Tuesday, November 11, 2014

Review - All the Birds, Singing by: Evie Wyld

Title: All the Birds, Singing
Author: Evie Wyld
Publisher: Pantheon
Pages: 240
Format: Hardcover
Source: Received ARC from Turkish publisher for review


From one of Granta's Best Young British Novelists, a stunningly insightful, emotionally powerful new novel about an outsider haunted by an inescapable past: a story of loneliness and survival, guilt and loss, and the power of forgiveness.

Jake Whyte is living on her own in an old farmhouse on a craggy British island, a place of ceaseless rains and battering winds. Her disobedient collie, Dog, and a flock of sheep are her sole companions, which is how she wanted it to be. But every few nights something—or someone—picks off one of the sheep and sets off a new deep pulse of terror. There are foxes in the woods, a strange boy and a strange man, rumors of an obscure, formidable beast. But there is also Jake's past—hidden thousands of miles away and years ago, held in the silences about her family and the scars that stripe her back—a past that threatens to break into the present. With exceptional artistry and empathy, All the Birds, Singing reveals an isolated life in all its struggles and stubborn hopes, unexpected beauty, and hard-won redemption.

My thoughts:

"Another sheep, mangled and bled out, her innards not yet crusting and the vapors rising from her like a steamed pudding." This is how All the Birds, Singing opens. I did get a sense of mystery from the book's title and cover, but I cannot tell you how tensed I got right from this very first sentence. The person who finds this bled out sheep is the main character and narrator of the book, Jake Whyte. The story of this woman who lives on an unnamed island somewhere in England with only her dog and sheep in a farmhouse is as tense, uncomfortable and curious as the sheep excrement the wind blows to her nape. On the one hand, I wanted to explore this mysterious-feeling island with Jake. Yet, on the other hand, I was scared thinking, "something bad might happen if I do that."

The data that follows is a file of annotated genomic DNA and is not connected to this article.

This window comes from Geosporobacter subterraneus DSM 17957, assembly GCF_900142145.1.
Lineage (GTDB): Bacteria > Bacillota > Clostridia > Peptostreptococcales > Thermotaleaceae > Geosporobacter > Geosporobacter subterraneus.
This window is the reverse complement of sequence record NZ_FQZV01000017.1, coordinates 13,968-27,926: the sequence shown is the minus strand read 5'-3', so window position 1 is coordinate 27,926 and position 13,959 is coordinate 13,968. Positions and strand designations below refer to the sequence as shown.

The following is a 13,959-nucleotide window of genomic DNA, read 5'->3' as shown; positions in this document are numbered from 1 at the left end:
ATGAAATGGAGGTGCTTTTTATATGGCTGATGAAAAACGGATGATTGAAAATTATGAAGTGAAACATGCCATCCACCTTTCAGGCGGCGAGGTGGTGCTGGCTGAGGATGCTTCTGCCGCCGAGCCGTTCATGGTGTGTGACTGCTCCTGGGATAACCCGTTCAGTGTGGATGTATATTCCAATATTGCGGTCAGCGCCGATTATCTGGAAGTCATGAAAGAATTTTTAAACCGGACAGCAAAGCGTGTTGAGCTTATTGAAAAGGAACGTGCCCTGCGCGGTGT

With its poetic writing and the feelings it rises, All the Birds, Singing reminded me of Edgar Allan Poe's Annabel Lee. You get scared when you least expect it; freeze in England's cold one minute, and then the next minute you're burning in the Australian heat. While the story unveils and you try to learn how and why Jake ended up where she is you see how the weather is metaphor for her going hot and cold emotionally.

Jake herself is an interesting character as well. Even though she herself is the one telling you the story, you can't really tell whether you're really getting to know her or not. Sometimes she feels certain things but tries hard to cover it. In her life in England, she's rather boyish and knows how to stand on her two feet. Yet, you also feel that the power that oozes off of her comes from her success at hiding her feelings. As you dive more into her past, the things that have pushed her to run away are laid out graphically, disturbingly and lively. Jake Whyte has carried this whole feelinglessness to such a level that she doesn't wanna meet, be introduced to, come in contact with or introduce herself to anyone.

In saying that, I must also point out that she doesn't spend her entire time with her dog and sheep. There are people she does get together with rather often, and there's a man called Greg that she sleeps with. But the actual thing is the ones we see but don't know the names of... Probably due to running away from her horrible past, Jake is sure that somebody is stalking her. Is this physically and emotionally damaged woman crazy or is there really a stalker? That you'll have to read and find out. If your heart can handle it, that is...
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